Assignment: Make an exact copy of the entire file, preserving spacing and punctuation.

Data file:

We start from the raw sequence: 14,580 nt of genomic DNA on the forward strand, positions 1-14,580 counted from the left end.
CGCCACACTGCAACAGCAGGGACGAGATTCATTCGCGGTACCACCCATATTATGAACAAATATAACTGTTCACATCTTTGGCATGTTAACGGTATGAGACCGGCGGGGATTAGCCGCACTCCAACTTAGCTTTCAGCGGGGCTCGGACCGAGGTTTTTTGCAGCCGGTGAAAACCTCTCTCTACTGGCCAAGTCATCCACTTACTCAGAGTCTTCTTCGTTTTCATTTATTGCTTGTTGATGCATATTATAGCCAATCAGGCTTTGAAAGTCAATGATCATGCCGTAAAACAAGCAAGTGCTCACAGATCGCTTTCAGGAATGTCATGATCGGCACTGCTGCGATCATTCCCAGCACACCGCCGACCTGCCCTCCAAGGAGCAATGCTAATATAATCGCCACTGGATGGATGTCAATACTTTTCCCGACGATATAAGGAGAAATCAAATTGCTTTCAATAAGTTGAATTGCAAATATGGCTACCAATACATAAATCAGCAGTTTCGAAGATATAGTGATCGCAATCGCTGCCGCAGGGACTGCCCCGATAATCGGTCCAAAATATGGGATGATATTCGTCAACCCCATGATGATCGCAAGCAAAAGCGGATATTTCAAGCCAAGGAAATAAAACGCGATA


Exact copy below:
We start from the raw sequence: 14,580 nt of genomic DNA on the forward strand, positions 1-14,580 counted from the left end.
CGCCACACTGCAACAGCAGGGACGAGATTCATTCGCGGTACCACCCATATTATGAACAAATATAACTGTTCACATCTTTGGCATGTTAACGGTATGAGACCGGCGGGGATTAGCCGCACTCCAACTTAGCTTTCAGCGGGGCTCGGACCGAGGTTTTTTGCAGCCGGTGAAAACCTCTCTCTACTGGCCAAGTCATCCACTTACTCAGAGTCTTCTTCGTTTTCATTTATTGCTTGTTGATGCATATTATAGCCAATCAGGCTTTGAAAGTCAATGATCATGCCGTAAAACAAGCAAGTGCTCACAGATCGCTTTCAGGAATGTCATGATCGGCACTGCTGCGATCATTCCCAGCACACCGCCGACCTGCCCTCCAAGGAGCAATGCTAATATAATCGCCACTGGATGGATGTCAATACTTTTCCCGACGATATAAGGAGAAATCAAATTGCTTTCAATAAGTTGAATTGCAAATATGGCTACCAATACATAAATCAGCAGTTTCGAAGATATAGTGATCGCAATCGCTGCCGCAGGGACTGCCCCGATAATCGGTCCAAAATATGGGATGATATTCGTCAACCCCATGATGATCGCAAGCAAAAGCGGATATTTCAAGCCAAGGAAATAAAACGCGATA